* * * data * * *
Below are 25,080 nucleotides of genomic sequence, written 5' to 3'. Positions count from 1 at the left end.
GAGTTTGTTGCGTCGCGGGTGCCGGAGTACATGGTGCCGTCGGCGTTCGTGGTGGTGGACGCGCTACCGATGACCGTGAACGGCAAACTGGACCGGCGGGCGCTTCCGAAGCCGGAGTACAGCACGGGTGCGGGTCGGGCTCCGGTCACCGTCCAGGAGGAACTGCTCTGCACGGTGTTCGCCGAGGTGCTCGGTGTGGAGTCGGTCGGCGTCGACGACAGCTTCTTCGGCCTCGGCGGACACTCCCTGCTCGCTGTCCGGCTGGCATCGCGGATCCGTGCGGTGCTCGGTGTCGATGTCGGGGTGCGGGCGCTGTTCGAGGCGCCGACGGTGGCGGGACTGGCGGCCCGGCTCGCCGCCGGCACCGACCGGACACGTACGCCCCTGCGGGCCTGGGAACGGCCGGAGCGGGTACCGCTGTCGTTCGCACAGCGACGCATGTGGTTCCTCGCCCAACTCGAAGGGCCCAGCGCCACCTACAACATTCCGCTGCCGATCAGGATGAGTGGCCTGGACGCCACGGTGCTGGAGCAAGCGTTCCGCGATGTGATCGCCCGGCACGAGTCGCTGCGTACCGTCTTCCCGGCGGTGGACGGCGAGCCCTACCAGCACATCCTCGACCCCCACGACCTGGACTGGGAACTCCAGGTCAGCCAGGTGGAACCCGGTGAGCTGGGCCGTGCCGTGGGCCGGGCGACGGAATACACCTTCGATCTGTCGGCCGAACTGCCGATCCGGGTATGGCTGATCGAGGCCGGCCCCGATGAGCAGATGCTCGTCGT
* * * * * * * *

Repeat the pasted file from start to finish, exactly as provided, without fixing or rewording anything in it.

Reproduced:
Below are 25,080 nucleotides of genomic sequence, written 5' to 3'. Positions count from 1 at the left end.
GAGTTTGTTGCGTCGCGGGTGCCGGAGTACATGGTGCCGTCGGCGTTCGTGGTGGTGGACGCGCTACCGATGACCGTGAACGGCAAACTGGACCGGCGGGCGCTTCCGAAGCCGGAGTACAGCACGGGTGCGGGTCGGGCTCCGGTCACCGTCCAGGAGGAACTGCTCTGCACGGTGTTCGCCGAGGTGCTCGGTGTGGAGTCGGTCGGCGTCGACGACAGCTTCTTCGGCCTCGGCGGACACTCCCTGCTCGCTGTCCGGCTGGCATCGCGGATCCGTGCGGTGCTCGGTGTCGATGTCGGGGTGCGGGCGCTGTTCGAGGCGCCGACGGTGGCGGGACTGGCGGCCCGGCTCGCCGCCGGCACCGACCGGACACGTACGCCCCTGCGGGCCTGGGAACGGCCGGAGCGGGTACCGCTGTCGTTCGCACAGCGACGCATGTGGTTCCTCGCCCAACTCGAAGGGCCCAGCGCCACCTACAACATTCCGCTGCCGATCAGGATGAGTGGCCTGGACGCCACGGTGCTGGAGCAAGCGTTCCGCGATGTGATCGCCCGGCACGAGTCGCTGCGTACCGTCTTCCCGGCGGTGGACGGCGAGCCCTACCAGCACATCCTCGACCCCCACGACCTGGACTGGGAACTCCAGGTCAGCCAGGTGGAACCCGGTGAGCTGGGCCGTGCCGTGGGCCGGGCGACGGAATACACCTTCGATCTGTCGGCCGAACTGCCGATCCGGGTATGGCTGATCGAGGCCGGCCCCGATGAGCAGATGCTCGTCGT